Overall, an enjoyable experience, though one of the kids said there was "too much talking" in the movie. That didn't bother me, but I didn't think this second installment was much better than the first--as some critics have said--and not as good in some respects. The novelty of seeing Hogwarts and the characters from the books come to life has warn off, so all that's left is the plot, which I didn't find that exciting (maybe I'm too old and jaded). The effects were better than in the first film, though--the flying car and the Quidditch match were thrilling--and some of the character acting was quite entertaining. Kenneth Brannagh (sp?) was great as Professor Lockhart, and whoever played Lucius Malfoy was terrific. B+

Friday, November 15, 2002

Read any good books lately?

The following statistics were true as of 1996 (American Booksellers Association stats, most recent survey results). I doubt they've improved much since then.

80% of US families did not buy or read a book in 1995.
70% of US adults have not been in a bookstore in the last 5 years.
58% of the adult US population NEVER reads another book after high school.
42% of US college graduates NEVER read another book after graduation.

Thursday, November 14, 2002

Knowing Without Knowing How You Know

Here's an interesting article on the value of intuition (despite the cheesy Star Trek example cited):

Scientific American: The Captain Kirk Principle

Tuesday, November 12, 2002

Quote of the Day

"The future held no interest for her; she desired eternity; eternity is time that has stopped, come to a standstill; the future makes eternity impossible; she wanted to annihilate the future." -- From Ignorance by Milan Kundera

I've read some Kundera, but I'm not familiar with this book. I found this interesting, somewhat chilling quote on the Web. It occurs to me that it explains the mystery of suicide, or some suicides.

Monday, November 11, 2002

The Thief of Time

Here's some analysis of and advice on procrastination. Interestingly, the root causes of "putting it off" have to do with insecurity--not laziness. The page is geared toward college students but seems universally applicable. So what are you waiting for? Read it now.

Friday, November 08, 2002

Former English Major Blows Off Steam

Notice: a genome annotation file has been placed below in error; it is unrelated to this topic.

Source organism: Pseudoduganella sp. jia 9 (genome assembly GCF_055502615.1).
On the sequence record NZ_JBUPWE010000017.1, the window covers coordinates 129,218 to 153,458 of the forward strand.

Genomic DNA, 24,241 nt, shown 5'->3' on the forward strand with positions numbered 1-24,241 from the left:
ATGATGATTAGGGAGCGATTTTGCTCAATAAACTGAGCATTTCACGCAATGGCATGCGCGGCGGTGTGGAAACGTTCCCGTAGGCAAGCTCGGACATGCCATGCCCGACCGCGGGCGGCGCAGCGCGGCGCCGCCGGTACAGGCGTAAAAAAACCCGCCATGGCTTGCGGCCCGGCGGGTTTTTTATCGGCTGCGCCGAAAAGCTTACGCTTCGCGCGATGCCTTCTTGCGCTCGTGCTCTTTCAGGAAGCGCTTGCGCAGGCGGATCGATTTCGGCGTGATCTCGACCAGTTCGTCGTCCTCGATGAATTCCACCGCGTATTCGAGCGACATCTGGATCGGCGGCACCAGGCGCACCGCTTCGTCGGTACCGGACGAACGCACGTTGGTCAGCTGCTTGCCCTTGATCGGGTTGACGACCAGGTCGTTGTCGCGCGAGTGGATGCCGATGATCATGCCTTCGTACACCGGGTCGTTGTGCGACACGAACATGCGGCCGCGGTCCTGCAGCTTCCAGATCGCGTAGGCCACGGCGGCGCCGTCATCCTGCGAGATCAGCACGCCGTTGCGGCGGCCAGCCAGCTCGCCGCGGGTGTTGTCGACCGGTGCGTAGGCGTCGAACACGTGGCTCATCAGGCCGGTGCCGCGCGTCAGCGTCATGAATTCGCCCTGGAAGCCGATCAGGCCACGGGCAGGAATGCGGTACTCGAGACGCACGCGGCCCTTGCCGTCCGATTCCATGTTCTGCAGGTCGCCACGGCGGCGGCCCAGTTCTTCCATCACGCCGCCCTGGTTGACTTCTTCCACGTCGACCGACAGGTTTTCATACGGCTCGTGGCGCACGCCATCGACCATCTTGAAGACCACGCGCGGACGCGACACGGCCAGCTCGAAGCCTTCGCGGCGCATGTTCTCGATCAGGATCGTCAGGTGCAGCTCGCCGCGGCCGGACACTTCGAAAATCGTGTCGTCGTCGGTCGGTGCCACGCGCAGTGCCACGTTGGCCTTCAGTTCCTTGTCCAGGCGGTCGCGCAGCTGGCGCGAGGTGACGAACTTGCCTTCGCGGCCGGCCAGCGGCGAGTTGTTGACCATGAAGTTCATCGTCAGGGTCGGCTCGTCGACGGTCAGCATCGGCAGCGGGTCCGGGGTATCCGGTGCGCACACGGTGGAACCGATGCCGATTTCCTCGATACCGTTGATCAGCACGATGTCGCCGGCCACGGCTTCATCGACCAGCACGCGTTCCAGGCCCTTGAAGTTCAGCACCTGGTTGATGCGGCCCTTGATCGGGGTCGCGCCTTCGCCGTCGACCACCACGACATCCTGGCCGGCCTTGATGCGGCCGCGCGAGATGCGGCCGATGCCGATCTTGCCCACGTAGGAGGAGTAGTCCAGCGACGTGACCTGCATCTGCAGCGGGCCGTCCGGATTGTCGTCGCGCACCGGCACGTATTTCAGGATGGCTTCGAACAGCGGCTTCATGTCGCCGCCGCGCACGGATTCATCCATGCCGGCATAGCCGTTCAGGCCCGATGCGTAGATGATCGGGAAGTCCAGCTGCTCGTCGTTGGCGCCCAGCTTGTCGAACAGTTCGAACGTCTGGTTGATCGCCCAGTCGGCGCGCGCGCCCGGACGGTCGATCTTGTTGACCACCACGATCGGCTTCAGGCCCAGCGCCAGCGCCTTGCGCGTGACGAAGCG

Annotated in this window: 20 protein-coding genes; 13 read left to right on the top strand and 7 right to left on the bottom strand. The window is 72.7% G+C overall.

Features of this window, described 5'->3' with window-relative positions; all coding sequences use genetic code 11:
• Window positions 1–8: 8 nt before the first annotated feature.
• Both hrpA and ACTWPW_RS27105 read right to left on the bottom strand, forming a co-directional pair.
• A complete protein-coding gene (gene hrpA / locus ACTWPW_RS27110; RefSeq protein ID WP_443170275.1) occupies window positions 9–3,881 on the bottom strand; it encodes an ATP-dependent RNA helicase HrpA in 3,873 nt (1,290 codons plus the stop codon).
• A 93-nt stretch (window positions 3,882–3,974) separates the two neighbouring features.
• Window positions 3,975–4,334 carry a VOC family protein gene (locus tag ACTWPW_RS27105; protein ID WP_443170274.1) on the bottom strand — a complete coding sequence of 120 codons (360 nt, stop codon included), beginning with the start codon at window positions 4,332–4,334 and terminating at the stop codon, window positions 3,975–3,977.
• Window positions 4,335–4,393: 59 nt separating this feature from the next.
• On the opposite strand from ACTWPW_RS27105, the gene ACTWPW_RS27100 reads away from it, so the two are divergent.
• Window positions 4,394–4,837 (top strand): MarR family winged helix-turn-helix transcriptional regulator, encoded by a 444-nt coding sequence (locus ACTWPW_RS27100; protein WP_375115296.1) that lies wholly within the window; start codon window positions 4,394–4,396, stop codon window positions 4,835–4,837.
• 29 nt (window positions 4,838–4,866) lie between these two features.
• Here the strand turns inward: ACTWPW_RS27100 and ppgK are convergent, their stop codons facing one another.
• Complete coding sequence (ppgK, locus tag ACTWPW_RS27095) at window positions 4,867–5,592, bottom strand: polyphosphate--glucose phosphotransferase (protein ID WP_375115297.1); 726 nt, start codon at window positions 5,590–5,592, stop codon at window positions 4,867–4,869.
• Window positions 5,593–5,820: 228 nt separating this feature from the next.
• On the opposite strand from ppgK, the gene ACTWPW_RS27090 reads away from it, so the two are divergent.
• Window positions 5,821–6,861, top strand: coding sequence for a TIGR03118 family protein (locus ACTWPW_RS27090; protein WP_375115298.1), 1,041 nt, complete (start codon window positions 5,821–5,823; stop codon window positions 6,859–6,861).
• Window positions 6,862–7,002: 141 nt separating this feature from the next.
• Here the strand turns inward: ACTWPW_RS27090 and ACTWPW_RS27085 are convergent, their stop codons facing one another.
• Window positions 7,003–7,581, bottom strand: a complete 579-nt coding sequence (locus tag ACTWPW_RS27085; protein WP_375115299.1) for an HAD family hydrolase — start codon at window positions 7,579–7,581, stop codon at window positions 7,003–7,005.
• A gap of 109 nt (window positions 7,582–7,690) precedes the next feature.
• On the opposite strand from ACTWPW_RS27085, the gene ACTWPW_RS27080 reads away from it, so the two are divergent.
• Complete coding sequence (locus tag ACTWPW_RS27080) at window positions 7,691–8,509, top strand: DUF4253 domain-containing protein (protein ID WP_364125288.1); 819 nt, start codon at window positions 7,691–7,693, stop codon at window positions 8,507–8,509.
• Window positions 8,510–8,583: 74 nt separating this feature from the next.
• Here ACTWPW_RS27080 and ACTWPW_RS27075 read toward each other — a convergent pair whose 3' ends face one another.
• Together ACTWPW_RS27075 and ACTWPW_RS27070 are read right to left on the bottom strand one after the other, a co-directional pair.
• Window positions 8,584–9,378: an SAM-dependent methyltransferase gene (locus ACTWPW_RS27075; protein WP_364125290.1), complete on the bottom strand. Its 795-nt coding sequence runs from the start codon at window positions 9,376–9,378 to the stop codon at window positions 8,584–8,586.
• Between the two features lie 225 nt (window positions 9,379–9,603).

Sometimes, I just feel like hurling Shakespearean insults:

Thou crusty botch of nature!
Thou fawning flap-mouthed clack-dish!
Thou beslubbering lily-livered joithead!
Thou puny beetle-headed dewberry!
Thou dankish weather-bitten malt-worm!
Thou goatish pottle-deep miscreant!
Thou bootless half-faced gudgeon!
Thou gleeking boil-brained popinjay!
Thou yeasty tickle-brained foot-licker!
Thou dankish motley-minded strumpet!
Your virginity breeds mites, much like a cheese.
Thou qualling base-court horn-beast!
Thou tottering spur-galled lout!
Thou infectious half-faced haggard!
Thou odiferous doghearted pignut!

Thursday, November 07, 2002

Quote of the Day

The purpose of life is to matter - to count
to stand for something
to have it make some difference
that we lived at all.
--Leo Rosten

Wednesday, November 06, 2002

Inspiration Station

Need some fresh ideas? (If you're a Democratic Party official, better say "yes.") Here's a page full of links to creativity tools and techniques:

Creativity Web - Resources for Creativity and Innovation

Tuesday, November 05, 2002

Never fear, Smith is here

Well, another little piece of my childhood is gone, except for the memories--and the reruns. Lost in Space was my favorite TV show as a kid. I met actor Jonathan Harris (who played Dr. Smith) in 1997 and thanked him for the many hours of pleasure he gave me as a child. "That is something I never tire of hearing," he said. May he rest in peace.

'Lost in Space' Villain Jonathan Harris Dies

Haiku 4,693

A small stone temple
Stands at the edge of a field
Shelter from the cold

Saturday, November 02, 2002

A Web Without Spiders

The article below is an attempt to diagnose (and diagram) the problems of today's publishing industry--and other "brokers" of creative work--from the perspective of writers and artists. I'm not too sure about the author's proposed solution, but it's an interesting analysis.

Untangling the Design and Production Lines